Philip Freelon, lead architect for Smithsonian African American Museum, Dies at 66

Philip Freelon helped design the National Museum of African American History and Culture, a monumental steel-framed structure worthy of its prominent home on the National Mall. (Photo: Michael Barnes)

Architect Philip Freelon passed away Tuesday after a long fight with amyotrophic lateral sclerosis, also known as ALS or Lou Gehrig's disease. Freelon served as lead architect for the National Museum of African American History and Culture (NMAAHC) on Washington's National Mall, a 2017 IDEAS2 Awards winner. He died at the age of 66 in his home in Durham, N.C.

Freelon was born on March 26, 1953, in Philadelphia to parents Allan and Elizabeth Neal Freelon. He credited his early curiosity about the arts and design to his grandfather, Allan Randall Freelon, Sr., the Harlem Renaissance-era painter. He earned a bachelor's degree in environmental design from North Carolina State University and a master's degree in architecture from the Massachusetts Institute of Technology.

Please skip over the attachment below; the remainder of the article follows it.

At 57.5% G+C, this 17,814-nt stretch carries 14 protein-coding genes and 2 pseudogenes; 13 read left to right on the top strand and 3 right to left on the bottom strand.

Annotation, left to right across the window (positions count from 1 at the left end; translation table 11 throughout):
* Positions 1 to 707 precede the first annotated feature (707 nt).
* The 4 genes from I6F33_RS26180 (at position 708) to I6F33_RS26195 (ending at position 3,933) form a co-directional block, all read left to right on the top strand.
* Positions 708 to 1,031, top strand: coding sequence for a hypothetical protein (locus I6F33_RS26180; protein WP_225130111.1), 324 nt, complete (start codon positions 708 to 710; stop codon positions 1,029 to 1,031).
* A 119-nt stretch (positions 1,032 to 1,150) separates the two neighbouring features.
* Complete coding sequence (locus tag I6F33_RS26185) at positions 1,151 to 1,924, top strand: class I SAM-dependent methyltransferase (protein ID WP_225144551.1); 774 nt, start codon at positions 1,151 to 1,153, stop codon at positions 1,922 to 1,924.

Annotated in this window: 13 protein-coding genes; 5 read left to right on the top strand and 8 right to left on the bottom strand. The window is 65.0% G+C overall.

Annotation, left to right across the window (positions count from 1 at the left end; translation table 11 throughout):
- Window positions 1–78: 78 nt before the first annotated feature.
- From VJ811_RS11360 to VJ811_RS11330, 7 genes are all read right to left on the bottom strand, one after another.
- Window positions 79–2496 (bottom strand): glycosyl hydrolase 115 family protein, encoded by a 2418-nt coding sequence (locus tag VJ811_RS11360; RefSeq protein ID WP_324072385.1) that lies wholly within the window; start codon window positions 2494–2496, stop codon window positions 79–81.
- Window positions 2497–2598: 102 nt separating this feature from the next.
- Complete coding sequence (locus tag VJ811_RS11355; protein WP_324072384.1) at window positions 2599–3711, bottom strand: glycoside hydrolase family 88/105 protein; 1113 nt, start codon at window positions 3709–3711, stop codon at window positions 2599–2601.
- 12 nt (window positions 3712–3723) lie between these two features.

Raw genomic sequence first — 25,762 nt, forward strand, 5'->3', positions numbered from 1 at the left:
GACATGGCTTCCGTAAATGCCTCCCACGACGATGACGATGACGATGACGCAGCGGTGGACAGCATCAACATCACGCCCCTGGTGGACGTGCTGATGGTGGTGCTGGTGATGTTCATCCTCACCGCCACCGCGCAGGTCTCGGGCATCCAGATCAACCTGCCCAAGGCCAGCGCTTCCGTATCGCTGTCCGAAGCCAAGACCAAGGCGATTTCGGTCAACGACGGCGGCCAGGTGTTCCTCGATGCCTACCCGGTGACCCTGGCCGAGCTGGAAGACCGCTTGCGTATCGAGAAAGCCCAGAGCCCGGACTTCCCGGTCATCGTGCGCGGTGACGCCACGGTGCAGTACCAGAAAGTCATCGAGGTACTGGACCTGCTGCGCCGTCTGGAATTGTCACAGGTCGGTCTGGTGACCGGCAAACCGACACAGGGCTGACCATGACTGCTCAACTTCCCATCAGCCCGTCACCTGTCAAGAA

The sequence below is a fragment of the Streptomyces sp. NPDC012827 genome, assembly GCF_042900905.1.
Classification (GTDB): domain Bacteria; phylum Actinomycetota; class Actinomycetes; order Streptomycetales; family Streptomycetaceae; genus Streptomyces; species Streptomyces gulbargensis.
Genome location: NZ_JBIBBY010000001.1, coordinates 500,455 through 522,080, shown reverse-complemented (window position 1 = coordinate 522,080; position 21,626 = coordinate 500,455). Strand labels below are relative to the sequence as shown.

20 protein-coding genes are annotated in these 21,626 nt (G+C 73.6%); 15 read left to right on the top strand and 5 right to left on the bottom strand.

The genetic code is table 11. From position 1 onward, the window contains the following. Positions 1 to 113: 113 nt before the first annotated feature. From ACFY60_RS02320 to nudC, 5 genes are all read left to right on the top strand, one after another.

In 1990, he formed the Freelon Group, a firm known for its work on college campuses, libraries, museums, and other cultural projects, and many of his contributions to architecture are located in historically black areas. In addition to the NMAAHC, Freelon's long list of notable credits include the National Center for Civil and Human Rights in Atlanta, the Museum of the African Diaspora in San Francisco, and the Mississippi Civil Rights Museum in Jackson. Freelon merged his firm with Perkins+Will in 2014.

"Phil was considered one of the great architects of our time," said Lonnie G. Bunch III, the founding director of the NMAAHC and secretary of the Smithsonian Institution. "In 2011, President Obama appointed him to the U.S. Commission of Fine Arts. He was also a fellow of the American Institute of Architects (FAIA). His work has and continues to influence a generation of architects."

Read the New York Times article remembering Philip Freelon here.